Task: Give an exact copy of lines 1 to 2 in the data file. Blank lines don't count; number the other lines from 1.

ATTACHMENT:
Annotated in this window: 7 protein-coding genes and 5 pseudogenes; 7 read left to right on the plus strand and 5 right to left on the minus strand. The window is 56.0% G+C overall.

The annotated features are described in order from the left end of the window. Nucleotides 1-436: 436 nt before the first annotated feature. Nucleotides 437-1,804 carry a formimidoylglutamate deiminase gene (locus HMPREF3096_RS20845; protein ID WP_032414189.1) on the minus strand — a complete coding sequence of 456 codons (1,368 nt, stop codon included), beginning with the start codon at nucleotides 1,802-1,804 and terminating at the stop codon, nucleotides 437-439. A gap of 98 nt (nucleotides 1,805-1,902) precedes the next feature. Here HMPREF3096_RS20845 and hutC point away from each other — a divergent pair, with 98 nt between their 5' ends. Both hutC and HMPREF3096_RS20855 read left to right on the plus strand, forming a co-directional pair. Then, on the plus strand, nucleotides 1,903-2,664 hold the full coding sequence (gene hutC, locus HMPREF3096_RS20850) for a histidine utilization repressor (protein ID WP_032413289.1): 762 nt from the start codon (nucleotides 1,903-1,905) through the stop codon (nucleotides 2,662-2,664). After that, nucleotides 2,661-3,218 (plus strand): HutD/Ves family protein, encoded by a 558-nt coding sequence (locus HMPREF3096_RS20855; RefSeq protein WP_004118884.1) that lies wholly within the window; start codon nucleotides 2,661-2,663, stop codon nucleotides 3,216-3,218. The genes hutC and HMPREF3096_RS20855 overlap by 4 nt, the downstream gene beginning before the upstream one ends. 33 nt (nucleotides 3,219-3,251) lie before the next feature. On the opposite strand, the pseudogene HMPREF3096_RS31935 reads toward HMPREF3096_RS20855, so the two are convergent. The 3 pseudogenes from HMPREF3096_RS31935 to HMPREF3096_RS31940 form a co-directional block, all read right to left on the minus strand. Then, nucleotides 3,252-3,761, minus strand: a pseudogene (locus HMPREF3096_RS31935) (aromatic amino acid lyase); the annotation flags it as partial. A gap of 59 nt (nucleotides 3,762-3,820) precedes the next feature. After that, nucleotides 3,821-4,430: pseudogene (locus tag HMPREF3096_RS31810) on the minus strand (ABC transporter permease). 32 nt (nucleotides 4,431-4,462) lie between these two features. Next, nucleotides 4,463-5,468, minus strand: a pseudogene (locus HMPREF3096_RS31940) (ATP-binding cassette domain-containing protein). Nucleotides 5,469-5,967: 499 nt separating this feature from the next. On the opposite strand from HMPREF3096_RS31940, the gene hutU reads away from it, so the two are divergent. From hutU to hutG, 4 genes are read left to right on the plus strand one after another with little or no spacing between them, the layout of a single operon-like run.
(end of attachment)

Annotated in this window: 7 protein-coding genes and 5 pseudogenes; 7 read left to right on the plus strand and 5 right to left on the minus strand. The window is 56.0% G+C overall.

The annotated features are described in order from the left end of the window. Nucleotides 1-436: 436 nt before the first annotated feature. Nucleotides 437-1,804 carry a formimidoylglutamate deiminase gene (locus HMPREF3096_RS20845; protein ID WP_032414189.1) on the minus strand — a complete coding sequence of 456 codons (1,368 nt, stop codon included), beginning with the start codon at nucleotides 1,802-1,804 and terminating at the stop codon, nucleotides 437-439. A gap of 98 nt (nucleotides 1,805-1,902) precedes the next feature. Here HMPREF3096_RS20845 and hutC point away from each other — a divergent pair, with 98 nt between their 5' ends. Both hutC and HMPREF3096_RS20855 read left to right on the plus strand, forming a co-directional pair. Then, on the plus strand, nucleotides 1,903-2,664 hold the full coding sequence (gene hutC, locus HMPREF3096_RS20850) for a histidine utilization repressor (protein ID WP_032413289.1): 762 nt from the start codon (nucleotides 1,903-1,905) through the stop codon (nucleotides 2,662-2,664). After that, nucleotides 2,661-3,218 (plus strand): HutD/Ves family protein, encoded by a 558-nt coding sequence (locus HMPREF3096_RS20855; RefSeq protein WP_004118884.1) that lies wholly within the window; start codon nucleotides 2,661-2,663, stop codon nucleotides 3,216-3,218. The genes hutC and HMPREF3096_RS20855 overlap by 4 nt, the downstream gene beginning before the upstream one ends. 33 nt (nucleotides 3,219-3,251) lie before the next feature. On the opposite strand, the pseudogene HMPREF3096_RS31935 reads toward HMPREF3096_RS20855, so the two are convergent. The 3 pseudogenes from HMPREF3096_RS31935 to HMPREF3096_RS31940 form a co-directional block, all read right to left on the minus strand. Then, nucleotides 3,252-3,761, minus strand: a pseudogene (locus HMPREF3096_RS31935) (aromatic amino acid lyase); the annotation flags it as partial. A gap of 59 nt (nucleotides 3,762-3,820) precedes the next feature. After that, nucleotides 3,821-4,430: pseudogene (locus tag HMPREF3096_RS31810) on the minus strand (ABC transporter permease). 32 nt (nucleotides 4,431-4,462) lie between these two features. Next, nucleotides 4,463-5,468, minus strand: a pseudogene (locus HMPREF3096_RS31940) (ATP-binding cassette domain-containing protein). Nucleotides 5,469-5,967: 499 nt separating this feature from the next. On the opposite strand from HMPREF3096_RS31940, the gene hutU reads away from it, so the two are divergent. From hutU to hutG, 4 genes are read left to right on the plus strand one after another with little or no spacing between them, the layout of a single operon-like run.